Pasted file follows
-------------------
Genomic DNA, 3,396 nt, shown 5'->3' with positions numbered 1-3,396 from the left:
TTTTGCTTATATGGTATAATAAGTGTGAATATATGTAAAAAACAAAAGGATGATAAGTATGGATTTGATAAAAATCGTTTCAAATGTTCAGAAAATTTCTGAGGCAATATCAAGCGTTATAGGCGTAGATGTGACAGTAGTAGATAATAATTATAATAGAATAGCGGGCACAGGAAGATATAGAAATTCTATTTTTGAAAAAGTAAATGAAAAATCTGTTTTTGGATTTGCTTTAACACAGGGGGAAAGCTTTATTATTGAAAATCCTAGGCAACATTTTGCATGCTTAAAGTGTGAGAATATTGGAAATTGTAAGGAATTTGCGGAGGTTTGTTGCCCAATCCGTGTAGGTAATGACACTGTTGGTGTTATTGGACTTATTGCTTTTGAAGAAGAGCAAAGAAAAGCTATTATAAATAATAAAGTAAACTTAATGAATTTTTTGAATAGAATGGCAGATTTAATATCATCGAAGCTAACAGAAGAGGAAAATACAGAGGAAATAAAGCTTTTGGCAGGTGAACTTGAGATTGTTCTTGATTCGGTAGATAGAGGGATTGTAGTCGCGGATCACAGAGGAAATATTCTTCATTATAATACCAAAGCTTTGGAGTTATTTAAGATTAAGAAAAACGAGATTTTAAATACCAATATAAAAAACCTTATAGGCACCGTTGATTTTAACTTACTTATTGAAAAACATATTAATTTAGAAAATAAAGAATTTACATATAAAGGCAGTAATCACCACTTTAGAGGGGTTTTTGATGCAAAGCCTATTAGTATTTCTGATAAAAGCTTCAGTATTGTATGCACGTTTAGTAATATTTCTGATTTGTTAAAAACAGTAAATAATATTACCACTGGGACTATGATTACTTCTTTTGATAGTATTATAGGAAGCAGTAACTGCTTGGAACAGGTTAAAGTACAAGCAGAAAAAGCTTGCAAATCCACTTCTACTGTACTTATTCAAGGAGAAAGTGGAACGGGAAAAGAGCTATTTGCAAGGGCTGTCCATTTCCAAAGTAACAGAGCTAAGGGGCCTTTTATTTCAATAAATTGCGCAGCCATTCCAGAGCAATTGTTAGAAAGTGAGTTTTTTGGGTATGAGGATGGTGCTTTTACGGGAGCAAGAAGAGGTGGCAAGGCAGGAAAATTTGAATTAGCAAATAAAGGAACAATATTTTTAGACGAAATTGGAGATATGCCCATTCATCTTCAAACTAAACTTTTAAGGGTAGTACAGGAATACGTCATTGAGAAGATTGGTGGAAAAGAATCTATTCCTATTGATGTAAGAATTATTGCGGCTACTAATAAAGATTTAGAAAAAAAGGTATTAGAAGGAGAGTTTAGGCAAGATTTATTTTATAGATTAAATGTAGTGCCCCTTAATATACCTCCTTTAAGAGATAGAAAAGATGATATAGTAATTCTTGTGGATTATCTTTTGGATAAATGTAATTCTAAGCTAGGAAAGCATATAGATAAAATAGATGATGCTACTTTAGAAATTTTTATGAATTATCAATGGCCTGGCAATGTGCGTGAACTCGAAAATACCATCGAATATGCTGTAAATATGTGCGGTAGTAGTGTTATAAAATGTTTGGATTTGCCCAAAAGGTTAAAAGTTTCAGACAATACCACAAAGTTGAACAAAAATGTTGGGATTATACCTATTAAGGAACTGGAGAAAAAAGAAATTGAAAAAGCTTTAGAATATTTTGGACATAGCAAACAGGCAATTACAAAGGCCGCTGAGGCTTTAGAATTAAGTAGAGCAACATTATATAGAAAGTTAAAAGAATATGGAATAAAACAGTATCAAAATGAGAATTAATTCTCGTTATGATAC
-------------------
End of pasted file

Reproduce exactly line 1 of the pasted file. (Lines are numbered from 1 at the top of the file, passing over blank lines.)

Genomic DNA, 3,396 nt, shown 5'->3' with positions numbered 1-3,396 from the left: